Friday, May 14, 2010

Automation and patience

(Note: this is the article I submitted for "People's Brigada News" last May 5, 2010)

The purpose of using computers and machines is mainly to speed up things. Speed up data inputting, speed up counting and computing, speed up release of results, and consequently, speed up official declaration of winners, in the case of elections.

Automation therefore, is to address impatience by many people. In the case of manual counting of votes as previously done in Philippine elections, candidates and voters alike were complaining that things were slow, and that the longer the time to officially declare winners, the bigger the suspicion of cheating and vote-rigging. So by using computers and machines, it is hoped that instead of waiting for one week to get the official winners, people will wait only a few hours or more than one day.

Currently, there are confusions, dispute and suspicions about the capability of the vote-counting machines and their back-up servers to really produce fast and unbiased, credible counting of ballots. There are three main factors for this.

One is on the ability of those machines to really count unbiasedly. The most recent testing in some cities, however, produced really false results. The Philippines never experienced a nationwide use of automated elections. So there are questions not only about the machines, but also about the election officials who will administer the machines during and after the election day.

Two is on the credibility of the institution that will administer the entire exercise, the Commission on Elections (COMELEC).

And three is the credibility of the current political administration which appointed the Commissioners at the Comelec, and have political control over the armed forces that will protect the sanctity of the electoral process, the police/PNP and the army.

For the elections to be considered as truthful and peaceful, all the three factors and institutions above should be credible. All of them. If one or two or all of them has/have little credibility, then public perception of the credibility of the results will be low or negative.

It is ironic therefore, that we have election automation and are being asked to remain patient at the same time. Automation is supposed to address impatience, but we now have to be patient with various questions hanging in the air.

The past two days, I passed by the barangay auditorium in Makati where I will vote this coming Monday. The counting machines are already inside, guarded 24 hours by one or two policemen and about two soldiers. Outside the auditorium are several civilians, they do not seem to be buddies as they are not talking to each other. I presume that they are supporters and watchers of certain candidates. Their job is most likely to guard the guards. And this already indicates the suspicion of the public of the credibility and independence of the armed forces to protect the sanctity of the ballot and the ballot counting machines.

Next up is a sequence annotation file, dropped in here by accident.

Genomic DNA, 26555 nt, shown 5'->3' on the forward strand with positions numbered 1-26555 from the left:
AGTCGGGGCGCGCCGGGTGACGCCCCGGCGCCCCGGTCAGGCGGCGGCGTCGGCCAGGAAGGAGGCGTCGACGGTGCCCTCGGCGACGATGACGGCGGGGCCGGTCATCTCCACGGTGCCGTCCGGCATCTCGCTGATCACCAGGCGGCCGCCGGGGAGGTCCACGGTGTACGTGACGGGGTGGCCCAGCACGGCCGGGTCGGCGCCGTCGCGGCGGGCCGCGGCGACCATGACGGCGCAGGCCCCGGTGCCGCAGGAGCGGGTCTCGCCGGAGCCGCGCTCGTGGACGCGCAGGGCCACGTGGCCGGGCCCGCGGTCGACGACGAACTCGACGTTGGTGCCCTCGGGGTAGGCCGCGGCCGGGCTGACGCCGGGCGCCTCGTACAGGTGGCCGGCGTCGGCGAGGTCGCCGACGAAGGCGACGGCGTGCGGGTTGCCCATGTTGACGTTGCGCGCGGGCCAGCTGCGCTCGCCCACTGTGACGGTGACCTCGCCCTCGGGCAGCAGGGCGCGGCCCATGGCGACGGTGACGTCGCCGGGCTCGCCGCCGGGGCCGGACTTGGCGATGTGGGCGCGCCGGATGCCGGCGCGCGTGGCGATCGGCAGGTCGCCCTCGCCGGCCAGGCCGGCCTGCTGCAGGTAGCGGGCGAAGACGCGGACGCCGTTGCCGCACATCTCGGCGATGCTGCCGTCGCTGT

If public perception of the independence of the state’s armed forces is low, then the leadership of these two institutions should exert extra effort to show their real independence.

This election, therefore, should be the best opportunity for the Comelec and the armed forces of the state to regain their credibility, to assert their independence from the political administration in power or from any other influential groups and political parties, to win public respect.

Meanwhile, the voting citizens should not put too much hope from their politicians as sort of their “savior”. The best saviors from social and economic problems are ourselves, our self-reliant and independent selves, our circle of friends and colleagues, and our voluntary organizations. We should learn not to be dependent on government and politicians’ dole out and special subsidies and favors, and we should learn to protect our individual freedom from heavy intervention, regulation and taxation by the same politicians that many voters hope will deliver them from misery.

So this coming Monday’s elections, let us support candidates who make the least promises of welfare and subsidies, who will not raise new taxes and fees, who will respect our individual liberty as self-reliant and proud parents or guardians who can raise industrious, responsible and law-abiding children and citizens.

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